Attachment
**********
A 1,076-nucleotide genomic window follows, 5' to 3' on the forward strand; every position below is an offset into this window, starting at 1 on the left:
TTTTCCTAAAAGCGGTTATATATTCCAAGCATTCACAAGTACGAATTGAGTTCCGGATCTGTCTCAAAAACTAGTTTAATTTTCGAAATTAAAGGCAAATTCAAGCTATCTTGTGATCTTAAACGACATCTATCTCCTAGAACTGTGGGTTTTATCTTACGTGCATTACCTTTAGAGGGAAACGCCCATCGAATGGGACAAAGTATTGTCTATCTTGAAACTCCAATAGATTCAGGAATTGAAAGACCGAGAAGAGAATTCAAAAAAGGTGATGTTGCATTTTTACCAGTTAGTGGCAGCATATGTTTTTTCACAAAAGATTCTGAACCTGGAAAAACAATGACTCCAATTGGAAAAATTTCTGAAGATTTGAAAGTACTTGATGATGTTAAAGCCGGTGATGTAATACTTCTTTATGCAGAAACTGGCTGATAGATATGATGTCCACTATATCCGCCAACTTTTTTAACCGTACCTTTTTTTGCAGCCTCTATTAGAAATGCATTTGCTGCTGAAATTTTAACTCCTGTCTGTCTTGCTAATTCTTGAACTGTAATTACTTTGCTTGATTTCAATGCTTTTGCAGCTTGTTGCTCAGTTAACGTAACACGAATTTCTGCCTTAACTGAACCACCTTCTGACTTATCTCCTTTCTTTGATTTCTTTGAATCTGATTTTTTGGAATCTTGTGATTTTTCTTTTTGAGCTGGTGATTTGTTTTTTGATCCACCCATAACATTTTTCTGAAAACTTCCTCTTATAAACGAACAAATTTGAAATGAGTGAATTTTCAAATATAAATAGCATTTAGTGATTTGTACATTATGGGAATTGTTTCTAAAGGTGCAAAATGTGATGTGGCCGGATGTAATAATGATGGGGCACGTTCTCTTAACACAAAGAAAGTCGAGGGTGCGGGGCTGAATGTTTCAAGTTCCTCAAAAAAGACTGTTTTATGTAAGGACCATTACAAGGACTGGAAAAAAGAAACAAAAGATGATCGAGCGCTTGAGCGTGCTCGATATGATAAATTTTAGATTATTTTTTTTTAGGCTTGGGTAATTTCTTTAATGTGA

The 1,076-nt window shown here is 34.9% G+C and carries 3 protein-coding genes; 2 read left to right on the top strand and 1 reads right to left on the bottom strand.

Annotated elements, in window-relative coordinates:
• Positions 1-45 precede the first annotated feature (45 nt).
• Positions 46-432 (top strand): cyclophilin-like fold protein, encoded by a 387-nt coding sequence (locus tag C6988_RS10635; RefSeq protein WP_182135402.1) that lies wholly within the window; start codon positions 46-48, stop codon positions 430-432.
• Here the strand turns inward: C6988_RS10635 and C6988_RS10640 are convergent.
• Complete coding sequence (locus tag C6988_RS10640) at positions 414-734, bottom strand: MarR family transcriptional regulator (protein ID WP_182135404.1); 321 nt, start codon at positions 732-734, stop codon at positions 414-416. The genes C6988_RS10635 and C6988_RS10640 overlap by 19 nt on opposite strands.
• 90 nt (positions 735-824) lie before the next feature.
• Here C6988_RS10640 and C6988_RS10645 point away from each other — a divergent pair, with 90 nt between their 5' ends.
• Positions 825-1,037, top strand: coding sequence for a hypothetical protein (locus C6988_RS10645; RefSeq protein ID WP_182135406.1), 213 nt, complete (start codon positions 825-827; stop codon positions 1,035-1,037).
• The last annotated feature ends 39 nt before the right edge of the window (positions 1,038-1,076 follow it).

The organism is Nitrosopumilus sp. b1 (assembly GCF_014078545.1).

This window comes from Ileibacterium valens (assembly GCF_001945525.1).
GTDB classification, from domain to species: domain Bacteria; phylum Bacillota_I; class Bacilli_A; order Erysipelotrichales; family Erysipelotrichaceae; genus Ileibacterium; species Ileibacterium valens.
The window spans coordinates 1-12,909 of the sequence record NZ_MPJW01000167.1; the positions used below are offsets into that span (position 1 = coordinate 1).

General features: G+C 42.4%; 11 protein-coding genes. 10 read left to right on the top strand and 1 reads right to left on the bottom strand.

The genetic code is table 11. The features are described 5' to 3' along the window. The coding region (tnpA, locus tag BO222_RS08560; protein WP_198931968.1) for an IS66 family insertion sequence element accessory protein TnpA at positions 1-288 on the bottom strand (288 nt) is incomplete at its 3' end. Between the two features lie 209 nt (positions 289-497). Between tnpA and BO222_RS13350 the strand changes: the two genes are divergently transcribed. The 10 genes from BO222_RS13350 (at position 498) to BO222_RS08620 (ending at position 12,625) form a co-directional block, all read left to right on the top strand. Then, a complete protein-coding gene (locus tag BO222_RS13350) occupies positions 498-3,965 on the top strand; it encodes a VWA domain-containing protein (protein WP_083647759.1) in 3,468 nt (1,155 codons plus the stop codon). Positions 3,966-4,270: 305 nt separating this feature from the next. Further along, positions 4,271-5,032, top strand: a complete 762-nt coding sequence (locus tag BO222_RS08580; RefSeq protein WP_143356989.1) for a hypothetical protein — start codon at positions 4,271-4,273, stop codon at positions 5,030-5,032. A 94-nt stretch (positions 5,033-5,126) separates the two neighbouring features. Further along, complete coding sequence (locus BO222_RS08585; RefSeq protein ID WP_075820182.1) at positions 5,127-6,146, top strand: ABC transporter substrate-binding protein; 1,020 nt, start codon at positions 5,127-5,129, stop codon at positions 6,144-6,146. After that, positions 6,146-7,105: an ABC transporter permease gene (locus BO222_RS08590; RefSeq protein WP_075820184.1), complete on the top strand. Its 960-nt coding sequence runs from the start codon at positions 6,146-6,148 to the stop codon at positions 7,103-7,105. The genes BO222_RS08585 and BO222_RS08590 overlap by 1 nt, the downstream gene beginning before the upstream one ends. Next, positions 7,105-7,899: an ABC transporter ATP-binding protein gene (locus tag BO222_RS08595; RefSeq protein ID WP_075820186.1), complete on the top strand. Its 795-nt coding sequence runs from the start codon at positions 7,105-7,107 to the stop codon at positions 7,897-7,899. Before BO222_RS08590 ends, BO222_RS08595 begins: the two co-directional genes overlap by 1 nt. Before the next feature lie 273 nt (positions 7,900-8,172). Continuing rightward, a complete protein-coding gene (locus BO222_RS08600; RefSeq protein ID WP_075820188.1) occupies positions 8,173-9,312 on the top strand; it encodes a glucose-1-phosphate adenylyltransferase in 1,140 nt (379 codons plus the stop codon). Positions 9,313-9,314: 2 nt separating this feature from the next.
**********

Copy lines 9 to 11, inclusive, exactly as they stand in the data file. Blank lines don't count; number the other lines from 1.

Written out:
• 90 nt (positions 735-824) lie before the next feature.
• Here C6988_RS10640 and C6988_RS10645 point away from each other — a divergent pair, with 90 nt between their 5' ends.
• Positions 825-1,037, top strand: coding sequence for a hypothetical protein (locus C6988_RS10645; RefSeq protein ID WP_182135406.1), 213 nt, complete (start codon positions 825-827; stop codon positions 1,035-1,037).